The Slownik entry for Kijewo did not list a parish. The Murzynno Parish is located 4 kilometers away, so this could possibly be the parish for Kijewo.

Source: Słownik Geograficzny Królestwa Polskiego - Warsaw [1895, vol.4, p.61].

Translated by Al Wierzba, November 2009. Originally posted on Al's Polish-American Genealogy Research Blog.

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Kiko~l~

In a document from the year 1236 "castrum Kychol". A town in Lipno county. At first a princely castle mentioned in a document of Konrad, prince of Mazovia, in the year 1236 (Kod. dypl. pol., 11, 16). At that time there already existed "Kycholiensis districtus" next to the district of Wloclaw in Cujavia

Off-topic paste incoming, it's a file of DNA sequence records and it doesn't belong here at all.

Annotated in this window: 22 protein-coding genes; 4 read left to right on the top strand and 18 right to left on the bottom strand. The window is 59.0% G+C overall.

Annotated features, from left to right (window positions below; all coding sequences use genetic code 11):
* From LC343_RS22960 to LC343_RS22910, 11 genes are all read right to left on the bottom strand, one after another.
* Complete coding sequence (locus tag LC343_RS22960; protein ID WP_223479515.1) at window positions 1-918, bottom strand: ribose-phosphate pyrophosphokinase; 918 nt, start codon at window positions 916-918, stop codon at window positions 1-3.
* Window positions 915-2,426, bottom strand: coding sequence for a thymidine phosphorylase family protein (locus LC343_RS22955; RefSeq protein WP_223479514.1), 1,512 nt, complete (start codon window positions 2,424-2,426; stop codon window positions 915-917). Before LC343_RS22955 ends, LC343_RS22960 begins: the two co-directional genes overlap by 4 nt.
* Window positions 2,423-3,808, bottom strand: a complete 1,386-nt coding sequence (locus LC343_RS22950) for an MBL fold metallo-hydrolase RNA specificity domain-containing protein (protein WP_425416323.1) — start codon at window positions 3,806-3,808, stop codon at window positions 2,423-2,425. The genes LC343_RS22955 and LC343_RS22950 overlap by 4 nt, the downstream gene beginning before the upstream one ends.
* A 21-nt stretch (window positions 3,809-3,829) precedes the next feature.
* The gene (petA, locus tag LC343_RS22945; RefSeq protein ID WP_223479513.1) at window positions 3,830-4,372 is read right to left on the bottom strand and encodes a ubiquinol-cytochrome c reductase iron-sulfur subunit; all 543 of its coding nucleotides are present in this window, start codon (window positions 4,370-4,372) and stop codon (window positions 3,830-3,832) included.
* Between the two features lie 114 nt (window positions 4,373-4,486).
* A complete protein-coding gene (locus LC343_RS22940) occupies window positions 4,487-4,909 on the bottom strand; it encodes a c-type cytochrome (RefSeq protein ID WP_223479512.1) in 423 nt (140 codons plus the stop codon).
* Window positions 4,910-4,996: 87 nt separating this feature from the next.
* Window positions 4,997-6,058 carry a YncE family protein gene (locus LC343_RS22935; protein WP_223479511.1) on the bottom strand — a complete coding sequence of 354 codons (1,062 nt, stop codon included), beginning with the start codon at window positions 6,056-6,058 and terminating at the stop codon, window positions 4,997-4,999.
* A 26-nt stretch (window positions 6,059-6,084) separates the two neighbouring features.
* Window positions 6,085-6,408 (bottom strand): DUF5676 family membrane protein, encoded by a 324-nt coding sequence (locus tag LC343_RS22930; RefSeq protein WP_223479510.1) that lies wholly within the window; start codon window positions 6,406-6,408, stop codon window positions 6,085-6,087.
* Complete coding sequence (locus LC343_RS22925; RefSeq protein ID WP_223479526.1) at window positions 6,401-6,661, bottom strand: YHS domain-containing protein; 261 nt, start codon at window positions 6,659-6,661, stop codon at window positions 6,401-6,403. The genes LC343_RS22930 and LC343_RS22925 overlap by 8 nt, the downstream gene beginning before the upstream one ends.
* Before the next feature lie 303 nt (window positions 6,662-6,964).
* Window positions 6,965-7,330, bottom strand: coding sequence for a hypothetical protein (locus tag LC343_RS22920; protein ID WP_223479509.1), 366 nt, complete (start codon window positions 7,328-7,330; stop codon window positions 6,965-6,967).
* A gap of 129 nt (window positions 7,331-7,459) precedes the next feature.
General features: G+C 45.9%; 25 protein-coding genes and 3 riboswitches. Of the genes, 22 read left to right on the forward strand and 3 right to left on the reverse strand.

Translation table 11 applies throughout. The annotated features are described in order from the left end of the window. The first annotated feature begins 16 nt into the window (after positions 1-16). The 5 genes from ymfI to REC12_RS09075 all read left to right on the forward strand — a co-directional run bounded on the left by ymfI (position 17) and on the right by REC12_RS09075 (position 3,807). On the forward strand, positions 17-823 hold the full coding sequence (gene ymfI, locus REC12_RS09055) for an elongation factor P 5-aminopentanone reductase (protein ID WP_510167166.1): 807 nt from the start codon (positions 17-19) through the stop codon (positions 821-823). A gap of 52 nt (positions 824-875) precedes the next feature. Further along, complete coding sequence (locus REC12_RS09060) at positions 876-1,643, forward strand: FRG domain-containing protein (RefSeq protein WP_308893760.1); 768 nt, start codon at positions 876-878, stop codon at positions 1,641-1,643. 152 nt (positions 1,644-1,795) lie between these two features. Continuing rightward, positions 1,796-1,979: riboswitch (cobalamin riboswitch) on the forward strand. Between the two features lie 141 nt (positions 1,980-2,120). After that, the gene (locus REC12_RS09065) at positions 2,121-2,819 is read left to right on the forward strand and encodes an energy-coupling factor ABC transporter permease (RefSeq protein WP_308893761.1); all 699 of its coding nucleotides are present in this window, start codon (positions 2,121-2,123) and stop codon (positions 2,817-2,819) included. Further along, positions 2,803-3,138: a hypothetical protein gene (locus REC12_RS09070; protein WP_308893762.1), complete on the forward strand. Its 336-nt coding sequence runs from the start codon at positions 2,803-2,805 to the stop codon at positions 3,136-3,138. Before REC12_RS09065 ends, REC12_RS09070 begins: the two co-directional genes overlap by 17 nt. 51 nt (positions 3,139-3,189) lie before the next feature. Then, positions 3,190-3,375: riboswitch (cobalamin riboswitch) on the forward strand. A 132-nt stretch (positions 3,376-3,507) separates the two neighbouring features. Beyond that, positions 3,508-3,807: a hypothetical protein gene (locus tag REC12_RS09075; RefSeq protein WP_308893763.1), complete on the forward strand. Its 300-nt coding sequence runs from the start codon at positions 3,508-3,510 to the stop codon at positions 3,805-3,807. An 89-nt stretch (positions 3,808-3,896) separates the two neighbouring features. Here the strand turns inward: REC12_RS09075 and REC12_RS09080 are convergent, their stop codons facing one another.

In 1395 in Lipno, Janussius, the owner of the village "Kychol", possessing 80 hides of land, sells them to the master of the Knights of the Cross, Konrad von Jungingen, counting each hide (sown? settled ?) as well as (unsown? unsettled?) for 10 grzywna's. (Kod. dypl. pol., 11, 804). In 1564 the part of the village with the parish church in Dobrzyn-land, belonged to Jerzy Moszczeniski; the second half to Jakob Orlowski. The first part has 14 hides, 7 cottages and 2 inns. The second part has 12 hides, 6 cottages and 1 inn with a smithy. The tax taken in was 16 florins, 17 grzywna's. In 1564 the second part became part of the then-existing parish of Grodzen

Source: Slownik Geograficzny Krolestwa Polskiego - Warsaw 1883

Submitted & translated by Gerald R. Schmidt, Pittsburgh, PA, shmitg@bellsouth.net (Feb 2001)